Niners Improve Receiving Corps Without Using Top Pick

Trade for Stevie Johnson and later selection of Ellington provides depth and speed to now-deep group of wideouts

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    NEWSLETTERS

    TK
    Getty Images
    Speedy Bruce Ellington now is a part of the 49ers' receiving corps. (Photo by Streeter Lecka/Getty Images)

    The 49ers threw a big, roundhouse curveball at every draft expert.

    With NFL analysts seeing the Niners’ need at wide receiver entering last week’s draft, it was widely anticipated that San Francisco would take a wide receiver with its first or second pick in the draft.

    Yet the 49ers took a safety with their first pick, a running back with the second , a center with the third, a linebacker with the fourth and an offensive lineman with the fifth.

    Finally, with their sixth pick, the Niners took South Carolina wideout Bruce Ellington.

    Yet with the draft now behind them, the 49ers – without spending a top pick on a wide receiver – now have perhaps the deepest and most talented wide receiver corps they’ve had in the Jim Harbaugh era.

    By trading for Buffalo Bills veteran Stevie Johnson on Day 2 of the draft, the Niners now have starters Michael Crabtree and Anquan Boldin, veterans Johnson and Brandon Lloyd (signed as a free agent recently), second-year pro Quinton Patton and Ellington.

    Johnson comes to the 49ers with a very productive history. The 6-2, 207-pounder from Kentucky played six season with the Bills and had more than 1,000 receiving yards in three of the past four. Last season he missed four games, yet still had 52 catches for 597 yards and three scores. From 2010-12, he had season catch totals of 82, 76 and 79.

    He’s a big target with good hands and speed, and should give quarterback Colin Kaepernick yet another veteran to instantly trust – the way he trusts Crabtree and Boldin.

    Ellington, meanwhile, brings another dimension. His 4.45 time in the 40-yard dash at the Combine makes him the 49es’ fastest wideout.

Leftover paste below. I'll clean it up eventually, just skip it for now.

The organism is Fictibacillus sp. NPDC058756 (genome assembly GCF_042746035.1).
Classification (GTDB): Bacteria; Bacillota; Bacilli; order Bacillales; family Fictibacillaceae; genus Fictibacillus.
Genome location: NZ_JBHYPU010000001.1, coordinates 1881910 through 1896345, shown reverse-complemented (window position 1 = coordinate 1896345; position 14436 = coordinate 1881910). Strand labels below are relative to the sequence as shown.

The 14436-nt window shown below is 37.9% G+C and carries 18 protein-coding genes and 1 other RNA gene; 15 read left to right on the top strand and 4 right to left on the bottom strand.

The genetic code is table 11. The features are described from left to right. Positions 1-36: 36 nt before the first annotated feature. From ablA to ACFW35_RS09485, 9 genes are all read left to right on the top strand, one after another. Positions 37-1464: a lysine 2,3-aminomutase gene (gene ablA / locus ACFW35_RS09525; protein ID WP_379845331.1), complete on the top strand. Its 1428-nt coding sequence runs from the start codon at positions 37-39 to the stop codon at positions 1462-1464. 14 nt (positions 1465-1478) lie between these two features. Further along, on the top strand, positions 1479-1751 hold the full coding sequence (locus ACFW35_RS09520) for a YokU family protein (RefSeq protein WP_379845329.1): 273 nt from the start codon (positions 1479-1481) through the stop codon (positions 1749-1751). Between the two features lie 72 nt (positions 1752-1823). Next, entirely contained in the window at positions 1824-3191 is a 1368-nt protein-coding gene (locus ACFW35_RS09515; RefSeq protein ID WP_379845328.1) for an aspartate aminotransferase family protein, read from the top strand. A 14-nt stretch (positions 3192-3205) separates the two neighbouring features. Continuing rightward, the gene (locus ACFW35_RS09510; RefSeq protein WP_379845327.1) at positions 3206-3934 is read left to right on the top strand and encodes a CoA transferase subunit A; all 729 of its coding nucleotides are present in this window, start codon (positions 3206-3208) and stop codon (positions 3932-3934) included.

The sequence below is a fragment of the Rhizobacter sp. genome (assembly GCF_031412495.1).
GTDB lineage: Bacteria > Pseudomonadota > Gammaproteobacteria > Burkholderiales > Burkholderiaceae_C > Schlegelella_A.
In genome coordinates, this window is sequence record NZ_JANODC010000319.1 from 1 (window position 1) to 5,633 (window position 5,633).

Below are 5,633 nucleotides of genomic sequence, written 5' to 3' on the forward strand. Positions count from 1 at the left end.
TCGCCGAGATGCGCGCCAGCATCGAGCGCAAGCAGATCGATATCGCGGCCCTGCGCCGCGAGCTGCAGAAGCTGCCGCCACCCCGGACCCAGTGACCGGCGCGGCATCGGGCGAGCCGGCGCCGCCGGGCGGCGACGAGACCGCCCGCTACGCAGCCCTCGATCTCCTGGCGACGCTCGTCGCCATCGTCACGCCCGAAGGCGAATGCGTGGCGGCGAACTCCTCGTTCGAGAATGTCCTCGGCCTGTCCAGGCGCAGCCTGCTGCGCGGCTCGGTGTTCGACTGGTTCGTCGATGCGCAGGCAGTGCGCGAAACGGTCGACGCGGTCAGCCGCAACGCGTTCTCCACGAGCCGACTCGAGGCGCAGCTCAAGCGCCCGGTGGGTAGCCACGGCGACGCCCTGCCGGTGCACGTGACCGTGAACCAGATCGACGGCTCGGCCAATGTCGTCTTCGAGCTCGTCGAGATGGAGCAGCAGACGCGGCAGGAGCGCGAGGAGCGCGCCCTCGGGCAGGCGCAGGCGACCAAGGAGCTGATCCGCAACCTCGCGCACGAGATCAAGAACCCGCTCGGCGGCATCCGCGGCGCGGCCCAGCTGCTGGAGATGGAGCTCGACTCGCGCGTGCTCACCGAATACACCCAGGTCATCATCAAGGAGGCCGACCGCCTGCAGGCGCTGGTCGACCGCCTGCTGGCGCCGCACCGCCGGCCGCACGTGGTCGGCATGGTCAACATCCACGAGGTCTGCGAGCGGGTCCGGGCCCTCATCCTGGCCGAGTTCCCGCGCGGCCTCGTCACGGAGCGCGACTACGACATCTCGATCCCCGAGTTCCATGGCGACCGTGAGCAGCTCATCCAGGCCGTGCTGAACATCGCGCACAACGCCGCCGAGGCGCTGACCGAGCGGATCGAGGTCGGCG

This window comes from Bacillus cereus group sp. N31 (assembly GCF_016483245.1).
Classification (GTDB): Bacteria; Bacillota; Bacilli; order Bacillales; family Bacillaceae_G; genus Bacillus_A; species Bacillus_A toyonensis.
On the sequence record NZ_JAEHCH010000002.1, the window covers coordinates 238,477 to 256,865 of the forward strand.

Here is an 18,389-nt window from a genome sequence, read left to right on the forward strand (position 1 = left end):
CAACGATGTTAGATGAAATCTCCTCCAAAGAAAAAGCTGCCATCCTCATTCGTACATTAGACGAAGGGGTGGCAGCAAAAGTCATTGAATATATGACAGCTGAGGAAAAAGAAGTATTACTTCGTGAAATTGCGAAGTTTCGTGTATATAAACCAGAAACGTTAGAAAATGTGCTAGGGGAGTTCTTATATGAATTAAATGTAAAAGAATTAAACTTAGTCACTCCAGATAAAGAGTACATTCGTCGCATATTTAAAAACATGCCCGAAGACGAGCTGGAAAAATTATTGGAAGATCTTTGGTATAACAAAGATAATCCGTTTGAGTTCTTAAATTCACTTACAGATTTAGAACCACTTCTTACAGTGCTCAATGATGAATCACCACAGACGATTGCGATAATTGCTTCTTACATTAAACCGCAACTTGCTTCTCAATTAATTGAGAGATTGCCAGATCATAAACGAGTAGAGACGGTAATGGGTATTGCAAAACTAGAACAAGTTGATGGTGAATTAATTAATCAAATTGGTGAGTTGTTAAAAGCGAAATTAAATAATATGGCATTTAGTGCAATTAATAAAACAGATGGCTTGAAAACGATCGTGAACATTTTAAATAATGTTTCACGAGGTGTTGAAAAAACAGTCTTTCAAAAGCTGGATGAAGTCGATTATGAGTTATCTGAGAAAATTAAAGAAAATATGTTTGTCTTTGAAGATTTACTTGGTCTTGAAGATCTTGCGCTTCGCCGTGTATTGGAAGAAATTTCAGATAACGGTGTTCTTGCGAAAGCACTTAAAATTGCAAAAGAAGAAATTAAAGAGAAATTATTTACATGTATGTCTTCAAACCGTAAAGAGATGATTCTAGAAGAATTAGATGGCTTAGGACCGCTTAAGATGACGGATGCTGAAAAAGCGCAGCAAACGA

Said Bill Williamson of ESPN.com: “Ellington gives the 49ers blazing speed from a receiver, the one thing they appeared to be lacking.”

    Ellington, also a point guard on the South Carolina basketball team, has terrific speed and quickness on a 5-foot-9 3/8, 197-pound frame.

    The scouting report from NFL Draft Scout.com on Ellington says he still has much refining of his skills to do, but has “natural burst and smooth acceleration that makes him dangerous.”

    The biggest difficulty for many in this group will be getting playing time. With Crabtree and Boldin the starters and Johnson a deserving, productive addition, Patton, Lloyd and Ellington – as well as No. 6 receiver and special teams standout Kassim Osgood – may have to be patient for their opportunities.

    But the 49ers now have a deep, talented group that should be able to weather injuries much better in 2014 than in recent seasons. They didn’t do the expected thing and draft a wideout with their first- or second-round picks, but by trading for Johnson and waiting to get Ellington – a great value in his spot – the 49ers like what they have.

    Speaking after all his selections were made, 49ers GM Trent Baalke said the wide receiver corps is in for “a very competitive camp.” He also noted the team has other players on the roster also with a chance to play, including Jon Baldwin and Chuck Jacobs.

    Said ESPN.com’s Williamson of the 49ers passing game potential: “Ellington gives the 49ers blazing speed from a receiver, the one thing they appeared to be lacking. With Johnson, Michael Crabtree, Anquan Boldin and tight end Vernon Davis, the 49ers have plenty of veterans who will get open. Now, they can design packages to leverage Ellington’s speed.”